FIG. 5 is a state diagram illustrating a method 160 in accordance with another aspect of the invention for a peripheral device driver to coordinate/control the power manager of the USB-to-USB device. In particular, the drivers may desire to control the temporary halting of the clocks and/or the switching of the power. To accomplish this level of control, the power manager and the USB-to-USB device may request the permission to go into the suspended state from the opposite buses device driver as soon as the USB-to-USB device detects a suspend state on either of the USBs connected to the USB-to-USB device.
The state diagram shows the states for each interface within the device 20. As shown, each USB interface in the USB-to-USB device may be in an unplugged state 162 in which the USB is not connected to the USB-to-USB device. The interface may remain in the unplugged state until a USB is plugged into the USB interface. When a USB is plugged in, the interface may enter an operational state 164 and remain in that state as long as the USB is active. If, for a predetermined period of time of the order of 3 ms, there is no activity on the USB, then the interface may enter a Request to Suspend state 166. If there is then activity on the USB, the interface may return to the operational state 164.
When the interface enters the request to suspend state 166, it may either 1) immediately go into a suspended state 168 without having been granted permission by the driver attached to the other interface; or 2) go into the suspend state 168 only after the driver attached to the other interface has been notified of the request to suspend and the driver has granted the request to suspend or the interface may immediately enter the suspended state as described in more detail below. If some activity occurs on the USB bus while the USB is suspended or a remote wake-up process occurs, the interface may go back to the operational state 164. Now, a method for obtaining suspend permission in accordance with the invention will be described.
To increase the flexibility of the device 20 in accordance with the invention, each USB interface may request permission from the other device driver connected to the other interface to enter the suspended state so that the other device driver may prevent entry into the suspended state for some reason. In particular, the invention negotiates the Request to Suspend state 166 differently depending on the state of the device driver connected to the other interface circuit. To accomplish this, there may be four mode bits which are set by each interface to indicate the current state of the each interface (i.e., Unplugged, Operational, Request To Suspend or Suspended) when it is requesting to go into the suspended state. Each mode bit for the interface may tell the other interface whether it needs permission to go into the suspended state or not. For example, if the mode bits indicate that the other interface is operational, the interface may not need permission to go into the suspended state.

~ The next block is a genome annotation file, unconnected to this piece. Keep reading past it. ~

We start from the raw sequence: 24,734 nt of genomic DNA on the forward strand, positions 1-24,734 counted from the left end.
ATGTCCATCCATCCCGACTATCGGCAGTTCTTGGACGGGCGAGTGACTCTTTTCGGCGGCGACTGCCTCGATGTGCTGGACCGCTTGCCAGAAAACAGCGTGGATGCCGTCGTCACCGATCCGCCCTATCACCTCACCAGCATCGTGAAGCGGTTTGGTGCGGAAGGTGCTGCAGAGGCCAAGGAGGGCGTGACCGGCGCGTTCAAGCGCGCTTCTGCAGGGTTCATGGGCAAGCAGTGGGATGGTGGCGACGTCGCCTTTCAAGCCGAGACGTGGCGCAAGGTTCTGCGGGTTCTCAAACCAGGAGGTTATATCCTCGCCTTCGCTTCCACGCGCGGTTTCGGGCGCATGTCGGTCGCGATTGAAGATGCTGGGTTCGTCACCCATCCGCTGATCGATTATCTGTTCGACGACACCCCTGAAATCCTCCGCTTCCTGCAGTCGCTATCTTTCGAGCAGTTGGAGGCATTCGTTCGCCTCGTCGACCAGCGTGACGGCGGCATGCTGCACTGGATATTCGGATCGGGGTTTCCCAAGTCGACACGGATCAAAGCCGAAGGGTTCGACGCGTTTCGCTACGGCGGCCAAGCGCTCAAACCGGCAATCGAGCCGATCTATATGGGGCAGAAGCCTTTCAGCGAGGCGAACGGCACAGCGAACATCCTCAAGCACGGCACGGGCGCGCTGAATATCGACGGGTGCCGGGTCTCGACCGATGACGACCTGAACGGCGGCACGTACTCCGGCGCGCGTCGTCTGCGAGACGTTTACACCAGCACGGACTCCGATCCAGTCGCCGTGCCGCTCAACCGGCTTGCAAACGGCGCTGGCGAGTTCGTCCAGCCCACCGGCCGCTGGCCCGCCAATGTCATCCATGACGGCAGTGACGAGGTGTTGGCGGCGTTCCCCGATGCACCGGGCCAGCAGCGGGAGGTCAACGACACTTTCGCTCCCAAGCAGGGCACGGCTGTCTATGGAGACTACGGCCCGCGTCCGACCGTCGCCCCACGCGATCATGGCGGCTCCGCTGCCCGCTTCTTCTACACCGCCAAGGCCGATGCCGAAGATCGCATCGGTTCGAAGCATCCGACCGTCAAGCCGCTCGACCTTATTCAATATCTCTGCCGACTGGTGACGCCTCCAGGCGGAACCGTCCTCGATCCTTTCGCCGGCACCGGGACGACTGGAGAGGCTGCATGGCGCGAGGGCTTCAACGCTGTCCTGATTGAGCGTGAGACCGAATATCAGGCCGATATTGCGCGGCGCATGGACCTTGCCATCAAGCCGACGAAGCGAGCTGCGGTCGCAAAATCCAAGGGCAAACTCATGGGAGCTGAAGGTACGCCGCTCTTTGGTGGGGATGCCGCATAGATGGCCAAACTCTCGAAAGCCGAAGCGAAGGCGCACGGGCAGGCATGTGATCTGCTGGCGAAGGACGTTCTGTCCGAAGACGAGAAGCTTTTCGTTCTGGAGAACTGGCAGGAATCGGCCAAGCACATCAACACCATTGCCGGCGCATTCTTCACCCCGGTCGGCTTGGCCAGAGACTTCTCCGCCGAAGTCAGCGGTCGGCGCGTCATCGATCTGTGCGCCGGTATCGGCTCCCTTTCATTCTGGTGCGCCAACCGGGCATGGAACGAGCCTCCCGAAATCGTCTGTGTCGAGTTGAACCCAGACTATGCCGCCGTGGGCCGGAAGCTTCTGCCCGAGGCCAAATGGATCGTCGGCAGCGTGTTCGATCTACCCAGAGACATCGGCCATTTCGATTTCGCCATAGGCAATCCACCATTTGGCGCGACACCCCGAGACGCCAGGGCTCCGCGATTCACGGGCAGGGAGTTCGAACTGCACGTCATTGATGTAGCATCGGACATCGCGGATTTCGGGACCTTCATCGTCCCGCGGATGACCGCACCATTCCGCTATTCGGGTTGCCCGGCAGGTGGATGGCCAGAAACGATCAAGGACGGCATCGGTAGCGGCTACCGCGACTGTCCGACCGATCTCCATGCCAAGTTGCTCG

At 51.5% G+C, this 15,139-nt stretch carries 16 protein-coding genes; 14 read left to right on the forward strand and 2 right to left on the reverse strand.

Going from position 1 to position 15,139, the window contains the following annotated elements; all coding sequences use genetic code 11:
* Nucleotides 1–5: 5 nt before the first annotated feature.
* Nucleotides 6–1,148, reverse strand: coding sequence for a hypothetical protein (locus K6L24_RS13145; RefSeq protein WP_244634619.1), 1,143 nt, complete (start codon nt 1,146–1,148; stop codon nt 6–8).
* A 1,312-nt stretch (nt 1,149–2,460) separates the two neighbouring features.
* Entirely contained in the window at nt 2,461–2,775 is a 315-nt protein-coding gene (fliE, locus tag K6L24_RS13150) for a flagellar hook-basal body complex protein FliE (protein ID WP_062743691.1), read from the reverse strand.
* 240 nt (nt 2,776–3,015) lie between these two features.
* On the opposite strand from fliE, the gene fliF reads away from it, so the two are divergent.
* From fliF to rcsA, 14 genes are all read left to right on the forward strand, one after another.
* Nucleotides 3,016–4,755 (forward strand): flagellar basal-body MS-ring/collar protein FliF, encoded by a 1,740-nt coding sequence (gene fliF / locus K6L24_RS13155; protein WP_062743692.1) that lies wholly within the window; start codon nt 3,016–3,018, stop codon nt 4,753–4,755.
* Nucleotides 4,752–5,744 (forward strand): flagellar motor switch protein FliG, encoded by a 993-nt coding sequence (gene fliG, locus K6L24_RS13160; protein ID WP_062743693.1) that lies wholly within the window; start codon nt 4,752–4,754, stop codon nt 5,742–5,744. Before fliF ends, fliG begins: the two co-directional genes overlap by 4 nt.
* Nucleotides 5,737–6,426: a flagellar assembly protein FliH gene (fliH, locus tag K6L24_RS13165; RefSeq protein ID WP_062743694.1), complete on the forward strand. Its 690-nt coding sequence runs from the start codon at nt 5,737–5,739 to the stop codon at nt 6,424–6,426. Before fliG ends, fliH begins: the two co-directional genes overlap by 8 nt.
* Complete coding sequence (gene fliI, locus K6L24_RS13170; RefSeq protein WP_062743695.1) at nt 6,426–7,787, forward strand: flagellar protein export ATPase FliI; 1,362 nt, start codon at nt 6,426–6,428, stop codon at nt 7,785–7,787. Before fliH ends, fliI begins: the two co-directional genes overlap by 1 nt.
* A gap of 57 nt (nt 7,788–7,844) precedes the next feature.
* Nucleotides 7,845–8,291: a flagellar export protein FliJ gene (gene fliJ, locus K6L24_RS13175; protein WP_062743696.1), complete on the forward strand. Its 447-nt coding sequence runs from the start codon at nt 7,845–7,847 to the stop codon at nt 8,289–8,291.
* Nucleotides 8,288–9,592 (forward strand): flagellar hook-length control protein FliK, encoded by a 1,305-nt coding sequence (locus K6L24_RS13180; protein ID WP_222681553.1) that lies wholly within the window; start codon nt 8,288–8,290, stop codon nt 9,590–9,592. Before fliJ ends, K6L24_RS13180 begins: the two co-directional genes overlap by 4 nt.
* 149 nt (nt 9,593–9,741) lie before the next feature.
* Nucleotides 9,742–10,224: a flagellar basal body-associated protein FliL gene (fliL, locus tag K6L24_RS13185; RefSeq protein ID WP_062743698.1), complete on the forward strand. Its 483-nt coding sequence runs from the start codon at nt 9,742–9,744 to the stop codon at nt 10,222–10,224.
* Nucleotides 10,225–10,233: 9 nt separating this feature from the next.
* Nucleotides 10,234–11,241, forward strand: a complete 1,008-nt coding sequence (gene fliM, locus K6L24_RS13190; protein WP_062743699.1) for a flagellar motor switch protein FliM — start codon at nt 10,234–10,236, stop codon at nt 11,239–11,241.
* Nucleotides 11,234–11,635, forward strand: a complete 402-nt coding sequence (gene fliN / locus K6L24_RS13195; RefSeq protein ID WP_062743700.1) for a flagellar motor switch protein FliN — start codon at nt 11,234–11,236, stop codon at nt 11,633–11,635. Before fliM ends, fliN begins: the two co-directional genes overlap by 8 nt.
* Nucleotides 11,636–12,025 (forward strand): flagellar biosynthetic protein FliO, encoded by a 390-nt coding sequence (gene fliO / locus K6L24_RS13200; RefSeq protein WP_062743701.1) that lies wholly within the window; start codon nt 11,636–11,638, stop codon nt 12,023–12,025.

When USB devices are plugged into both interfaces, the only time when the device 20, in accordance with this embodiment of the invention, may temporarily halt the clocks are when both interfaces are in the suspended state. By permitting each driver to control whether or not it wants to grant permission to the other interface to go into the suspended state, the peripheral device driver has the ability to block the device 20 from temporarily halting the clocks. As another example, if it is determined that power switching between the two interfaces is undesirable for a particular system, then the mode bits may be set to always require driver permission to go into the suspended state and then never grant the permission. If the suspended state cannot be entered, then from Table 1 above, USB #2 can never go into the suspended state and therefore, the power supply of the device 20 will always remain with USB #2.
While the foregoing has been with reference to a particular embodiment of the invention, it will be appreciated by those skilled in the art that changes in this embodiment may be made without departing from the principles and spirit of the invention, the scope of which is defined by the appended claims.
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|U.S. Classification||710/314, 713/324, 713/340, 713/300, 713/322, 713/320, 713/310, 713/323|
|International Classification||G06F1/26, G06F1/32|
|Cooperative Classification||G06F1/3215, G06F1/266|
|European Classification||G06F1/32P1C, G06F1/26P|
|Oct 14, 1998||AS||Assignment|
Owner name: ANCHOR CHIPS INCORPORATED, CALIFORNIA